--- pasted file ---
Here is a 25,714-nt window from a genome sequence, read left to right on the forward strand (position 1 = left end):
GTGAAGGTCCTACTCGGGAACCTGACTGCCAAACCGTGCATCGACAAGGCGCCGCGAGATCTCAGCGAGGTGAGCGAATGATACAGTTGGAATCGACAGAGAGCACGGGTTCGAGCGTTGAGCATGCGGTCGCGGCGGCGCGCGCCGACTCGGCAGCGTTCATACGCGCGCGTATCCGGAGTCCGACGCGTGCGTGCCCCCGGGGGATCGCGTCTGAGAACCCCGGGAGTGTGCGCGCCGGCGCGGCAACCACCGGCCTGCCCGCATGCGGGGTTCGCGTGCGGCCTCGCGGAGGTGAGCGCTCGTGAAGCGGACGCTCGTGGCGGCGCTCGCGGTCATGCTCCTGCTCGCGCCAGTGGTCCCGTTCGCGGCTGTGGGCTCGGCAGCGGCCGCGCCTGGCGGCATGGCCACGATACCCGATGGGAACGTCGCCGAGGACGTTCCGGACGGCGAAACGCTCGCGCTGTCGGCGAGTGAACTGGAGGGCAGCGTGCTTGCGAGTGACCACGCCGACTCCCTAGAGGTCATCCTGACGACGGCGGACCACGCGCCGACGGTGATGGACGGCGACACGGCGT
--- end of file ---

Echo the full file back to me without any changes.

Here is a 25,714-nt window from a genome sequence, read left to right on the forward strand (position 1 = left end):
GTGAAGGTCCTACTCGGGAACCTGACTGCCAAACCGTGCATCGACAAGGCGCCGCGAGATCTCAGCGAGGTGAGCGAATGATACAGTTGGAATCGACAGAGAGCACGGGTTCGAGCGTTGAGCATGCGGTCGCGGCGGCGCGCGCCGACTCGGCAGCGTTCATACGCGCGCGTATCCGGAGTCCGACGCGTGCGTGCCCCCGGGGGATCGCGTCTGAGAACCCCGGGAGTGTGCGCGCCGGCGCGGCAACCACCGGCCTGCCCGCATGCGGGGTTCGCGTGCGGCCTCGCGGAGGTGAGCGCTCGTGAAGCGGACGCTCGTGGCGGCGCTCGCGGTCATGCTCCTGCTCGCGCCAGTGGTCCCGTTCGCGGCTGTGGGCTCGGCAGCGGCCGCGCCTGGCGGCATGGCCACGATACCCGATGGGAACGTCGCCGAGGACGTTCCGGACGGCGAAACGCTCGCGCTGTCGGCGAGTGAACTGGAGGGCAGCGTGCTTGCGAGTGACCACGCCGACTCCCTAGAGGTCATCCTGACGACGGCGGACCACGCGCCGACGGTGATGGACGGCGACACGGCGT